As of recently, over 13 states in the US have banned the teaching and education of Critical Race Theory in schools. Teachers who welcome gatherings in support of these views have been fired immediately, and more and more law officials around the country have been bringing the issues to court. But what is critical race theory? And how does this affect people across the country and here in the Urbandale School District?
Critical Race Theory is a broad statement but has four main principles or beliefs. The first one is called Interest Convergence, this states that only when white and black interests converge do black people make strides in their civil rights. The second is intersectionality, a noun used to understand how a person’s political, class, gender, or in this case, race, combines to cause different versions of discrimination, racism, and/or privilege. In response to the needs of the majority, numerous racial groups in the United States have become radicalized in a number of ways, this is known as differential racialization.
“To me, Critical Race Theory is a political theory based on race relations with an unsound bias against the historically oppressed race. White people have oppressed black people in this country for a long time. Well, I do not believe that is the case anymore,” stated Conner Anderson, a sophomore at Urbandale High School. Later he commented that he experiences racism often.
The last principle is that racism is commonplace rather than unusual and abnormal because differential treatment of persons based on racial classification is integrated within social systems and institutions, including public policy and legislation. There are many other principles and versions of definitions surrounding Critical Race Theory, but these are the main points for Critical Race theorists.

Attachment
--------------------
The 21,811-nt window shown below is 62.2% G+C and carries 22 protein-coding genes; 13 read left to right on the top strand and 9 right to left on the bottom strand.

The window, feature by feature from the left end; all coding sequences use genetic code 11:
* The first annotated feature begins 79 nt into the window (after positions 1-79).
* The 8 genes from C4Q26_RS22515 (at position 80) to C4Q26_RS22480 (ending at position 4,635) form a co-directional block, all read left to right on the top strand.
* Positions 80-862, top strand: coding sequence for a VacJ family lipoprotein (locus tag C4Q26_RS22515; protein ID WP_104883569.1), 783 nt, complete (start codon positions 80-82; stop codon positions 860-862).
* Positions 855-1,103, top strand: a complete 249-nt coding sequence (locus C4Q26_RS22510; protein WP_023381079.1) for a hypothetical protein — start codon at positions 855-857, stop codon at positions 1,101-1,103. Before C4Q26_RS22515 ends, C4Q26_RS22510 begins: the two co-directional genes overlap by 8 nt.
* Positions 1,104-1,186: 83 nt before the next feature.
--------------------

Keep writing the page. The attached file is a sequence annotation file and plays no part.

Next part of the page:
Last August, a teacher was fired from Duval Schools in Florida for hanging a Black Lives Matter (BLM) flag up in her classroom. The former high school teacher was paid a nearly $300,000 settlement to prevent the case from escalating further in court. However, her teaching contract with the school was never renewed with the school district and it raises the question as to what the rules actually are when it comes to teachers’ restrictions on freedom of speech, or in this case, showing support for a movement like BLM.
“If we’re going to teach history, it shouldn’t be taught just from a white person’s point of view,” says Sia Smith, a junior at Urbandale High School. “We teach a history class but we don’t teach a present class, and we don’t teach things that are actually happening today. Race is a part of everyday life for everyone and we have to talk about it.”
According to an article posted by Iowa State University Office of the Senior Vice President and Provost, Governor Reynolds signed House File 802, an act requiring specific criteria for racism and sexism training and diversity and inclusion initiatives by state governmental agencies, including Iowa’s public postsecondary educational institutions, into law on June 8, 2021.
Teachers have the legal right to discuss politics and other contentious issues on social media, and some do. Teachers claim they don’t want to be constrained in their ability to express themselves, and some argue that education is fundamentally political. But Critical Race Theory is a completely different ballfield; fortunately for the high school teacher in Florida, her case was won in favor of freedom of speech.
“I have experienced racism. I am black and I live in Iowa, so there is a lot of colorism in our community. There are teachers who ask to touch your hair, people who say the ‘N-word’ and people who ask to say the ‘N-word,’” Sia said. “There’s just a lot of not understanding or just being disrespectful on purpose.”
The battle between the people and the courts for the understanding of Critical Race Theory is far from over. Critical Race Theory is a difficult concept for many to talk about and teach and a difficult concept for many others to understand. It has many meanings but at its core represents racism. Students of every color and ethnicity want their voice to be heard and a more present lesson in history to be taught. Whether that voice is heard from across the country or here in Urbandale, recognize, learn about, and understand Critical Race Theory.